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People v. Turner

ILLINOIS APPELLATE COURT — FIRST DISTRICT, FIRST DIVISION.


FEBRUARY 26, 1970.

PEOPLE OF THE STATE OF ILLINOIS, PLAINTIFF-APPELLEE,

v.

FRED TURNER, DEFENDANT-APPELLANT.

Appeal from the Circuit Court of Cook County; the Hon. L. SHELDON BROWN, Judge, presiding. Affirmed.

MR. PRESIDING JUSTICE BURMAN DELIVERED THE OPINION OF THE COURT.

The defendant, Fred Turner, pleaded not guilty to a two-count indictment charging him and one, Paul Gibson, with the offenses of robbery and theft from the person of Loretta Johnson of $14 and a ring. After a bench trial, the defendant was convicted of theft from the person and was sentenced to two to four years in the Illinois State Penitentiary.

The complaining witness, Loretta Johnson, testified that on October 20, 1967, about 10:00 a.m., she was standing at a bus stop at Western and Madison. Paul Gibson, whom she had seen before, approached her and asked if he was her precinct captain. As they talked, the defendant, Fred Turner, joined them. Mrs. Johnson had also seen him before. She testified that while both Gibson and Turner were standing in front of her, Gibson demanded her money, and when she argued with him he also demanded her wedding ring. During this time, the defendant said nothing. Mrs. Johnson testified that she extended $14 and her ring to Fred Turner, who took it and ran. When asked why she handed it to Fred Turner, she said because she saw that he and Gibson were together. Two days later, the defendant whom she recognized came into the drugstore where she worked. She phoned her husband who arrived in a few minutes. Mrs. Johnson told her husband that Turner was the man who robbed her, and she said Turner said, "No, it wasn't me, it was my twin brother." Her husband fought with the defendant until the police were called and the defendant arrested.

The defendant denied robbing Mrs. Johnson. He did not recall having seen her before. He said that he was in the vicinity on the day in question and he knew Paul Gibson. The defendant testified that the first he knew of the theft was when two or three men accused him of the crime in the drugstore and a fight ensued.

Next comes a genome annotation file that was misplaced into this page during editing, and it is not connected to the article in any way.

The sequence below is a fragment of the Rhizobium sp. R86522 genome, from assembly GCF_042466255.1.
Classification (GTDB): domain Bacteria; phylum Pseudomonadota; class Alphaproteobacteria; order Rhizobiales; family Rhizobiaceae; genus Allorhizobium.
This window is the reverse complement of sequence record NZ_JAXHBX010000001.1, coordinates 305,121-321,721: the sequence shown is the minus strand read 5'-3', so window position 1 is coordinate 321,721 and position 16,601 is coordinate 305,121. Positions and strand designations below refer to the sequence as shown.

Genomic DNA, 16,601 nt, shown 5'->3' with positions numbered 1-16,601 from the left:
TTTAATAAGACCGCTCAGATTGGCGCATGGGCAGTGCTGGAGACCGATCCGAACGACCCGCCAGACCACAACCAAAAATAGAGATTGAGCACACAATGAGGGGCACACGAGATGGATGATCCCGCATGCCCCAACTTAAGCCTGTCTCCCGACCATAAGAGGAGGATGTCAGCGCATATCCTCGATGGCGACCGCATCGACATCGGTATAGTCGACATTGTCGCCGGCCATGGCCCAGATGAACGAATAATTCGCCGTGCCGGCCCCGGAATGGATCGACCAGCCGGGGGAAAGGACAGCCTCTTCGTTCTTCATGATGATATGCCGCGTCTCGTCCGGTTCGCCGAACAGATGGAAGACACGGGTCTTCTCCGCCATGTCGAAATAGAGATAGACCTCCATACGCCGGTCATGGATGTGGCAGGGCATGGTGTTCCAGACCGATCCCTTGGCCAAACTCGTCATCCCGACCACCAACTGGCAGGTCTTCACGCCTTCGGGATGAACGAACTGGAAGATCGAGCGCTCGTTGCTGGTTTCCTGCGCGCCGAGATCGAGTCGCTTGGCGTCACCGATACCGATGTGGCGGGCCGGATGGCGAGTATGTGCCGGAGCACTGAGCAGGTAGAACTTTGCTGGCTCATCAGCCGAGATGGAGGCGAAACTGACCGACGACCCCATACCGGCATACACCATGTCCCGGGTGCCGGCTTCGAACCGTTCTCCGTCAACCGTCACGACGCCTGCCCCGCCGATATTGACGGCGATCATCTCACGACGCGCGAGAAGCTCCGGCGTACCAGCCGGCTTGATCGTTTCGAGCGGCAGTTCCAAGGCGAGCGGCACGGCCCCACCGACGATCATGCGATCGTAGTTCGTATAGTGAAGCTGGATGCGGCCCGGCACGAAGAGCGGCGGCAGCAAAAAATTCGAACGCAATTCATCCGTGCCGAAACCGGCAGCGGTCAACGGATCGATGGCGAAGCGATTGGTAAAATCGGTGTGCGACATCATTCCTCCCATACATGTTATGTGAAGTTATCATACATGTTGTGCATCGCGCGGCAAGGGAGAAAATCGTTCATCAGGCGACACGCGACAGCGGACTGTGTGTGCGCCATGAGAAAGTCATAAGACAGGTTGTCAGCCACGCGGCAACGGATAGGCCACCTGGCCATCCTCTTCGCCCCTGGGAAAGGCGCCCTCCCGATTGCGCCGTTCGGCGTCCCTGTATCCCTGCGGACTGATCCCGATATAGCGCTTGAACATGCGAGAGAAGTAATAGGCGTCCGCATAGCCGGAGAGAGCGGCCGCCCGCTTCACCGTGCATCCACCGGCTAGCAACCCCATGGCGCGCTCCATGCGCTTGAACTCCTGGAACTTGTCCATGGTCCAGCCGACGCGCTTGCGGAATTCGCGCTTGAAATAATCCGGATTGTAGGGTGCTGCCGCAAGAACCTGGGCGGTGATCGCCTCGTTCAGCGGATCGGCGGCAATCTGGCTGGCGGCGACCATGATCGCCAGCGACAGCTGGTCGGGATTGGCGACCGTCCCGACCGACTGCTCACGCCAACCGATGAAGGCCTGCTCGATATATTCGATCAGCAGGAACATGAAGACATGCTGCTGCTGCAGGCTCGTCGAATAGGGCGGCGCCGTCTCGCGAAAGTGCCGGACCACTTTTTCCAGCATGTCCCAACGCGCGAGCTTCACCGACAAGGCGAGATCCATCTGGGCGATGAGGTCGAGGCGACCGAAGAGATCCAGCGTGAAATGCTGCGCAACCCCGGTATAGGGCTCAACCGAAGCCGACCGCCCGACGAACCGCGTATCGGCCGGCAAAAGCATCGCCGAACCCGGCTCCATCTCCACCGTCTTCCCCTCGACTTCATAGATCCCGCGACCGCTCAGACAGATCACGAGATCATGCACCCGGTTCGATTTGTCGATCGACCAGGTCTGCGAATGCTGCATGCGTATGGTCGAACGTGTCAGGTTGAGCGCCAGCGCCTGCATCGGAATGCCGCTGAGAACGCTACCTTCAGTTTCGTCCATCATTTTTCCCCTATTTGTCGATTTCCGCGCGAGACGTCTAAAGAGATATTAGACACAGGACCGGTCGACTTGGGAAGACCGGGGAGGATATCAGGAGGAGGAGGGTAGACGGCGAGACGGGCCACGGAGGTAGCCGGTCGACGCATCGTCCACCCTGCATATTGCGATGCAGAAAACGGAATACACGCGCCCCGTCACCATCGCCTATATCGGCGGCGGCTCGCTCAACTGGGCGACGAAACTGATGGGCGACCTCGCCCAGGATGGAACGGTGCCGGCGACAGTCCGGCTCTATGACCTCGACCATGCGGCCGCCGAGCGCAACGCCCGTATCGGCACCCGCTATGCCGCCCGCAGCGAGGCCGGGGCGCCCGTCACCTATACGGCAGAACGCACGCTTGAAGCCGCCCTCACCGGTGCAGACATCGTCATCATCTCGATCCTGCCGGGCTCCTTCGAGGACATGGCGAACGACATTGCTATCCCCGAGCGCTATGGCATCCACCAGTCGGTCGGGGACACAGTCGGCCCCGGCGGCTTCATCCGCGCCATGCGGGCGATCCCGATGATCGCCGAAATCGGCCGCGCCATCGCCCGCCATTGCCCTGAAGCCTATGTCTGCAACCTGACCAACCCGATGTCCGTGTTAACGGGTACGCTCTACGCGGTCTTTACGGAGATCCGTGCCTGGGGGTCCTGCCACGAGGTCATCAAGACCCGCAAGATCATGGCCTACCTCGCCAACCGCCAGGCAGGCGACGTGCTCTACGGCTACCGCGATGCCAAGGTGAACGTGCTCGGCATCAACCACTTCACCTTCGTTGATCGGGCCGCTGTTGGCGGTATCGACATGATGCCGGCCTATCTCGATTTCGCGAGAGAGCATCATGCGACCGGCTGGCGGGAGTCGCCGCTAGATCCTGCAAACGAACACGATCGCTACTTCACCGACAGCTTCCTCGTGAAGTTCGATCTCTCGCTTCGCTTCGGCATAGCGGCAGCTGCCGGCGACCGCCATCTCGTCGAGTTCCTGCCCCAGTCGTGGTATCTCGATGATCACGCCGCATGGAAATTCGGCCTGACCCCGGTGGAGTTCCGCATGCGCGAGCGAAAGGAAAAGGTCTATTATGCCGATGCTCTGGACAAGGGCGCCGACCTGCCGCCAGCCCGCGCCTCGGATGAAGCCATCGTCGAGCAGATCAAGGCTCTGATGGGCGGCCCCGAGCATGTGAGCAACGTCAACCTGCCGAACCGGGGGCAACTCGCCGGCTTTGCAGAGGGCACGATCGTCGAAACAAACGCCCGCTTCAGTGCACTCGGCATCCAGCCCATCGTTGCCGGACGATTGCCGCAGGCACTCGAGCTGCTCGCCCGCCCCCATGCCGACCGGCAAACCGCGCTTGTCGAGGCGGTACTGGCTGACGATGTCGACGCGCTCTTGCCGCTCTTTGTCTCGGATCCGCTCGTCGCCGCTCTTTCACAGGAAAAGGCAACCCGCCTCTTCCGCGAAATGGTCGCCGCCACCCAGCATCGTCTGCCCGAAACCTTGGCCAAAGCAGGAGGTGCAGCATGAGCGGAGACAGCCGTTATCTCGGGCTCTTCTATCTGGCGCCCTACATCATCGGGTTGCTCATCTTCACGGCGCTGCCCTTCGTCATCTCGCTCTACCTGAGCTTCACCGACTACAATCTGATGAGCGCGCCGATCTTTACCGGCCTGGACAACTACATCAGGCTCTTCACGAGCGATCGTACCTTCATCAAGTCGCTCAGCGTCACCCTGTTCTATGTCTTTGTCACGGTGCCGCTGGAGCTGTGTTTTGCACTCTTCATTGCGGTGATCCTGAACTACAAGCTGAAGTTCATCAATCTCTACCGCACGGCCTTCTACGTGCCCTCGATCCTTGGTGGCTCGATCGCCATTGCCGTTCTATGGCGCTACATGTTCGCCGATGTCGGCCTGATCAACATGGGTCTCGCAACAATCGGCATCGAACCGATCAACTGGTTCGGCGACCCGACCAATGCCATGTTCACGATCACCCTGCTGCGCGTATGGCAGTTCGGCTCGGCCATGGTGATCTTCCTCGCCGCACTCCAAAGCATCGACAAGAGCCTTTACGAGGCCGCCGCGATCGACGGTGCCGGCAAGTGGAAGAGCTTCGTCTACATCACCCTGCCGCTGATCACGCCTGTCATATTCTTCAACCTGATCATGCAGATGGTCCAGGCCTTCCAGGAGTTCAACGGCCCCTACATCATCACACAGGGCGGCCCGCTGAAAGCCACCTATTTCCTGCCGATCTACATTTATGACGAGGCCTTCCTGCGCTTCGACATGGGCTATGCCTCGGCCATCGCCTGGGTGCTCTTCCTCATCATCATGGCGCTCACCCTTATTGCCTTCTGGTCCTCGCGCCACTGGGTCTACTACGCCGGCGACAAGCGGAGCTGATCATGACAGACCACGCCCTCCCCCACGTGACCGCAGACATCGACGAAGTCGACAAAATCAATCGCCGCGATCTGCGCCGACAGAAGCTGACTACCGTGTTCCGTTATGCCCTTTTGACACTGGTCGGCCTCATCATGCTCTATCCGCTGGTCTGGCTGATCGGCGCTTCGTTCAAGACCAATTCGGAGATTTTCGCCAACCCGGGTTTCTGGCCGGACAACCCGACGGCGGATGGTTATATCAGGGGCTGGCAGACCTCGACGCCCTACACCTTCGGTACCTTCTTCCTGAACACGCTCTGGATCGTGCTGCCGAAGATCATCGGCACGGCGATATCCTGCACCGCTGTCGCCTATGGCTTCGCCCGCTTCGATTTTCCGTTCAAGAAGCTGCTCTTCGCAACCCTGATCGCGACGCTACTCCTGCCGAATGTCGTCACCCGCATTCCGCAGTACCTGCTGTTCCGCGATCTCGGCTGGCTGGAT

It is the contention of the defendant that he did not commit the offense of theft from the person and that the version of the incident related by the prosecutrix is unreasonable. In support of his contention the defendant cites People v. Barnes, 311 Ill. 559, 143 N.E. 445. In that case, Lillian Barnes was in an automobile which had been stolen by her escort. The court held that the mere presence of a person in a stolen car was not enough to constitute her a principal unless there was something in her conduct showing a desire to encourage, incite or in some manner aid, abet or assist the actual perpetrator of the crime. Reliance on this case and other similar ones by the defendant is misplaced. The defendant in the instant case was not an innocent bystander. He was standing in front of the complainant with Paul Gibson when Gibson demanded her money. He actually took the money and the ring from the extended hand of Mrs. Johnson, and then he ran. By his conduct, the defendant was shown to have aided, abetted and assisted in the theft as the trial court properly found. In weighing the evidence, the court was not required to disregard inferences that flowed normally from the evidence before it. People v. Brown, 27 Ill.2d 23, 26, 187 N.E.2d 728, 730.

The defendant also contends that the identification of him by the complainant is vague, uncertain and so doubtful that it does not produce an abiding conviction of guilt. Since Gibson was the only one who spoke to her, the defendant argues that the second man would not have been the object of her attention nor would her memory have focused as strongly on his appearance and identity. We disagree. The record shows that the complainant had seen the defendant before this incident. The theft took place at 10:00 a.m. in broad daylight. Two days later, the complainant identified the defendant as the thief when he came into the drugstore where she worked. It has often been held that the testimony of one witness, if positive and the witness credible, is sufficient to convict even though the testimony is contradicted by the accused. People v. Solomon, 24 Ill.2d 586, 591, 182 N.E.2d 736, 739. We find no basis in the record for substituting our judgment of the complainant's credibility for that of the trial court.

The judgment of the Circuit Court is therefore affirmed.

Affirmed.

MURPHY and ADESKO, JJ., concur.

19700226

© 2002 VersusLaw Inc.



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